A record number of bouts will be held at the 34th annual North Island Golden Gloves in Taupō this weekend.

The event at the Great Lakes Centre today and tomorrow has attracted two groups of club boxers from South Australia and Victoria. It follows on from a small contingent of Australian boxers who made the trip across the ditch last year.

Two legends of amateur boxing in New Zealand are the driving forces behind the tournament that ranks second only, in stature and entry numbers, to the Boxing New Zealand National Championships.

Lead organiser Rex Jenkins, of Rotorua, has been involved in the sport for more than 45 years and has earned a reputation as a coach unparalleled in mentoring young boxers.


He has made several forays across the Tasman with youth teams and his many contacts have led to the second Australian invasion of the Golden Gloves.

"I have been part of the Golden Gloves set-up every year since they first made their entrance at the Wairakei Village hall way back in 1984," Jenkins said.

"While they require a mountain of preparation and work before and during the tournament, I remain just as committed to our sports pathway tournament as I was back at the start."

Long-time boxer, trainer and ringside official Keith Walker, who is responsible for the technical operations of the Golden Gloves, is arguably the best known personality in New Zealand amateur boxing.

Walker has officiated at six Olympic Games and several AIBA international tournaments. Other achievements include serving on the AIBA R&Js Commission and appointment to the AIBA Technical Rules Committee.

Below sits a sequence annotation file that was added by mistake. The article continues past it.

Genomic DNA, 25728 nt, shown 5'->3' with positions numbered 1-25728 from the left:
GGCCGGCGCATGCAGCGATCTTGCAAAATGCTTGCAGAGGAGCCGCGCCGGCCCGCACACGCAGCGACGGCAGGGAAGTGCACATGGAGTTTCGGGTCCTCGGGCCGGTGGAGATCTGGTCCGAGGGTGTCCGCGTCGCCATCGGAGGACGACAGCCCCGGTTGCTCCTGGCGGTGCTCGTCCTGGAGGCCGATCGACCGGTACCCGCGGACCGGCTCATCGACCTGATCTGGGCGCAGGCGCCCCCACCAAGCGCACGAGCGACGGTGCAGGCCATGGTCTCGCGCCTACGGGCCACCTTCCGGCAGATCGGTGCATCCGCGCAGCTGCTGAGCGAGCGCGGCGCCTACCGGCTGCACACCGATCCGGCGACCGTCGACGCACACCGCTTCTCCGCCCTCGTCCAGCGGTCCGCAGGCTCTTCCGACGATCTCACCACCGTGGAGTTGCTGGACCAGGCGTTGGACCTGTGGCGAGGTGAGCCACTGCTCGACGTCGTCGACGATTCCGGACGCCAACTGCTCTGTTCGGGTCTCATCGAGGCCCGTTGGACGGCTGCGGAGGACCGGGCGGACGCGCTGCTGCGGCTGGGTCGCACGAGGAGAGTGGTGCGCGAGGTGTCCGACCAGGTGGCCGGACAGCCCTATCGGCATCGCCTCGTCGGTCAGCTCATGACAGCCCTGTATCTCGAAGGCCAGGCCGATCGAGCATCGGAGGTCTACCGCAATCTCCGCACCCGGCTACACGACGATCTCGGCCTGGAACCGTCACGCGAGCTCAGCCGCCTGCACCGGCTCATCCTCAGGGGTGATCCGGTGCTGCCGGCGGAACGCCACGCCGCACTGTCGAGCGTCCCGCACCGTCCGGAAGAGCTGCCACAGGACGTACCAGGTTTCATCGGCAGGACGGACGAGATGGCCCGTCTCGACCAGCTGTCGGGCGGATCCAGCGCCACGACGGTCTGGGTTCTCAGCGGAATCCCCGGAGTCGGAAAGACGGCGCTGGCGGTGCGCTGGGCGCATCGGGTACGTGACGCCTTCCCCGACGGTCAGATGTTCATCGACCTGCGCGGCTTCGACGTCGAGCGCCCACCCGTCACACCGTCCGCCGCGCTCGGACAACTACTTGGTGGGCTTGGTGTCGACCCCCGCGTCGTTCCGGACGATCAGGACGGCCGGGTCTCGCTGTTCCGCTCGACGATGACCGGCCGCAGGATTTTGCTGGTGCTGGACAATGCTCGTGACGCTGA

Central North Island gyms will lead the charge for the Golden Gloves titles on offer, with strong representation throughout the grades.

Jenkins' Rotorua Central Boxing Club team will be joined by teams from Rotovegas Boxing Gym and Sykes Gym from Rotorua, along with boxers from Tauranga, Tokoroa, Taupo and the recently affiliated Taumarunui Boxing Club.

Rotovegas Boxing Gym owner Aaron Warren is taking eight athletes, and said it was a chance to gain valuable experience in the ring and hopefully win a few titles.

"A lot of these boxers haven't had much experience in the ring, but they've been in the gym for the last two-and-a-half to three years," Warren said.

One of those boxers is Lily Florence and if her ability in the ring is anything like what she produces on the rugby field for the Bay of Plenty Volcanix, her opponent could be in for a long night. This will be her first amateur bout, but she has two wins from two at the gym's corporate boxing nights.

"Boxing is similar to rugby in ways, but different as well. The contact is the same but it's a lot more intense in boxing, it's in a really short amount of time. It's different being an individual sport too, you don't have somebody else to rely on.

"I had been coming into the gym to use the weights and then I did a fight night and I loved it," Florence said.

Another Rotovegas boxer stepping in to the ring this weekend is 15-year-old Tahuriorangi Mihaka. He said his focus was on sticking to what he had learned during training.

"I've had five or six fights, I've won one. I just need to focus on using my technique and doing what I do in training when I'm in the ring," Mihaka said.

The reason for the popularity of the Golden Gloves is two-fold. The first is the central location, with clubs attending from all four corners of the North Island. The second is the inclusion of bouts for mini cadet (10-12 years) to the best elite male and female boxers in the North Island.